Recently, an article came out in the news stating that there is no compelling evidence that flossing works.  I have been asked about this by many of my patients. I would like to share my opinion on this.


The American Academy of Periodontology recommends daily flossing as part of one’s oral hygiene routine.  The accumulation of plaque beneath the gum line may cause an inflammatory reaction which leads to gingivitis, a mild form of periodontal disease.  If left untreated, periodontal disease can worsen, leading to tooth loss.  Flossing allows for the removal of bacteria and debris from areas of the mouth where brushing alone cannot reach.


Because the development of periodontal disease is slow in nature, studies that examine the effects of daily flossing are best conducted over a number of years and among a large population.  Much of the current evidence does not utilize a large sample size or examine gum health over a significant amount of time.  Additionally, many of the existing studies do not measure markers of periodontal health, such as inflammation. 


Just because we do not have “high quality” evidence that flossing works, does not mean that it is of no benefit.  We also do not have “high quality” evidence that jumping out of an airplane without a parachute would lead to death, but common sense would tell us otherwise, correct?  The same thing goes with flossing.  Common sense tells us that when we floss and remove that chunk of food from between our molars, this is of a benefit, is it not? 


So keep flossing daily.  It is both low risk and low cost.  What have you got to lose (other than your teeth)??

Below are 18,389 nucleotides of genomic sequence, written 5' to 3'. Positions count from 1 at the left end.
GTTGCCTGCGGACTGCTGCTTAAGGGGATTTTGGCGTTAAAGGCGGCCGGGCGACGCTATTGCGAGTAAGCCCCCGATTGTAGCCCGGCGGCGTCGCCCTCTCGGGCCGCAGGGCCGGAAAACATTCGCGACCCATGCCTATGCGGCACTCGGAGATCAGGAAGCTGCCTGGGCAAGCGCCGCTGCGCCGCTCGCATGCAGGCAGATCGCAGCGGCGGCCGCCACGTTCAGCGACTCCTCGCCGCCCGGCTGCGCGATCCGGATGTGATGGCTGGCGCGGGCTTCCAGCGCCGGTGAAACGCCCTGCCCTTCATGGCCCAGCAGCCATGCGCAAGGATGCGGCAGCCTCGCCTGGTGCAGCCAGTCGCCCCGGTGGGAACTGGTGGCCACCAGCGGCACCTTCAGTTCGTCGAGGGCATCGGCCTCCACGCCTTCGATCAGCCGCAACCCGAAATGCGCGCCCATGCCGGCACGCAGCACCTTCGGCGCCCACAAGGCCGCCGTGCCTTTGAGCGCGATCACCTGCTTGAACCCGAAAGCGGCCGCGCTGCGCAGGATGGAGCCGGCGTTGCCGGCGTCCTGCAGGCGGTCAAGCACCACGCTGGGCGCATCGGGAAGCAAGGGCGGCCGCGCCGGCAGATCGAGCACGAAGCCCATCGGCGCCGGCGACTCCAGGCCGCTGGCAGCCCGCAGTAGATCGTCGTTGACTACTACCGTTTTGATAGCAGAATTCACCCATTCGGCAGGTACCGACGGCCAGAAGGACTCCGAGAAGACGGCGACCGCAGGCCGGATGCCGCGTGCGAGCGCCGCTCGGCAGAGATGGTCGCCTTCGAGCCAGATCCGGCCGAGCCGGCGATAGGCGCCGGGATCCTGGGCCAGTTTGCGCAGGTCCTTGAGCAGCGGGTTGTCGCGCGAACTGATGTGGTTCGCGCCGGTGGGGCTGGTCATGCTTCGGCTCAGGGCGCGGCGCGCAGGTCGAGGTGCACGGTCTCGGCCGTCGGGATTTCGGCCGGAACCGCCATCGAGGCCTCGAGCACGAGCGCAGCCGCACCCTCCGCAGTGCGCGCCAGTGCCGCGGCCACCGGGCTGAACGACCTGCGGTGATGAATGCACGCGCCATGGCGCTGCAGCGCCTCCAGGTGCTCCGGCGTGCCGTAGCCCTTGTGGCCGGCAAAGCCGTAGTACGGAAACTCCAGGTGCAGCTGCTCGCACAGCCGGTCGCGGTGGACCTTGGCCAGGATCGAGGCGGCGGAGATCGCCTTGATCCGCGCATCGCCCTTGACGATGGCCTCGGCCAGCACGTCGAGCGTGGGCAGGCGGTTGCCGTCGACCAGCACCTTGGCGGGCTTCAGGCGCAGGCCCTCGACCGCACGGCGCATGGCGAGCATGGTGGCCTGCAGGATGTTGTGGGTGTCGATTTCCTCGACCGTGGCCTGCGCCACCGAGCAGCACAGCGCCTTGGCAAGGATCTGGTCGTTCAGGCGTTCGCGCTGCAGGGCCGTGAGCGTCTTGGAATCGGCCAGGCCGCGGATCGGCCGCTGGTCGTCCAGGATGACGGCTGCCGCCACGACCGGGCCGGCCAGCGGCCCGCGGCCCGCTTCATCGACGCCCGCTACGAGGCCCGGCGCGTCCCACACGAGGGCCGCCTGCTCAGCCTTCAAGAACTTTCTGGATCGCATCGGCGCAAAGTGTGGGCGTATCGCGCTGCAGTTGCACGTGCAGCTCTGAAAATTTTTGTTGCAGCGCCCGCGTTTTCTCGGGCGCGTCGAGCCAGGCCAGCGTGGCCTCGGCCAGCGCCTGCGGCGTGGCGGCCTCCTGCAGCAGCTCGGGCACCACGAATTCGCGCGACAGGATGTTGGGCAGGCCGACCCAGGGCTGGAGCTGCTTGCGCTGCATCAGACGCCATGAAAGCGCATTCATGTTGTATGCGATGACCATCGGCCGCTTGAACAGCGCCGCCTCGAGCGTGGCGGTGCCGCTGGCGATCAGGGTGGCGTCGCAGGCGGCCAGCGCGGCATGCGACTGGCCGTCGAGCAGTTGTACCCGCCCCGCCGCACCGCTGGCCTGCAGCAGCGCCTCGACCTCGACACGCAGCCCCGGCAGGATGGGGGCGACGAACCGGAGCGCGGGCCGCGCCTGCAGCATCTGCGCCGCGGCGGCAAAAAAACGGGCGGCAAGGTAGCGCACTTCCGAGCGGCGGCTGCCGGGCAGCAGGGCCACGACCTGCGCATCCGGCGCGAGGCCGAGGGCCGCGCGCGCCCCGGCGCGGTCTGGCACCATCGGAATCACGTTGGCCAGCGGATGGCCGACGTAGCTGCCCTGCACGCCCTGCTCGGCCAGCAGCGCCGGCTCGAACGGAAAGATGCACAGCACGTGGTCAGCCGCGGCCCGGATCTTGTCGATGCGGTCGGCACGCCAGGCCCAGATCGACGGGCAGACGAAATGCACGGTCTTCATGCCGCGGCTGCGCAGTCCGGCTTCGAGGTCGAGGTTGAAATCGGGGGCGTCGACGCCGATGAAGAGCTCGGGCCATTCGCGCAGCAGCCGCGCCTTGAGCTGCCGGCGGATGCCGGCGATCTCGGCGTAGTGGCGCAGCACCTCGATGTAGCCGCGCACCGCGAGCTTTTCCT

What a strange question coming from someone who does dental implants for a living.  In the past, dentistry had denture mills.  What were the denture mills?  They were large offices where people could go to have their teeth removed and dentures made all in the same day.  Some denture practices such as that still exist today.  They are a necessary adjunct for those people who have no options to save their teeth. 


We have many patients who come into our office every year stating that they want all their teeth out.  And I can’t tell you how many times we come up with solutions that are more comfortable and less costly than the full extraction route.


Fast forward to today.  Now there are dental implant centers that do only one thing----take your teeth out and put in implant supported teeth.  They are the new denture mills.  The ads look nice, and frankly, that service is a great service for someone who needs it.  I provide this service as well, and the patients who do need it are very happy.


But if you go to a denture mill, you are likely to be given one choice---dentures.  And when you go to a dental implant center, you are also likely to get only one choice---dental implants.  And that’s a shame.  Because if your teeth can be predictably saved, that is often a better and more predictable long term option than dental implants.  And as good as the advertising is, dental implants have problems, too.  They have to be maintained and cleaned just like teeth need to be cleaned.  And dental implants can fail as well.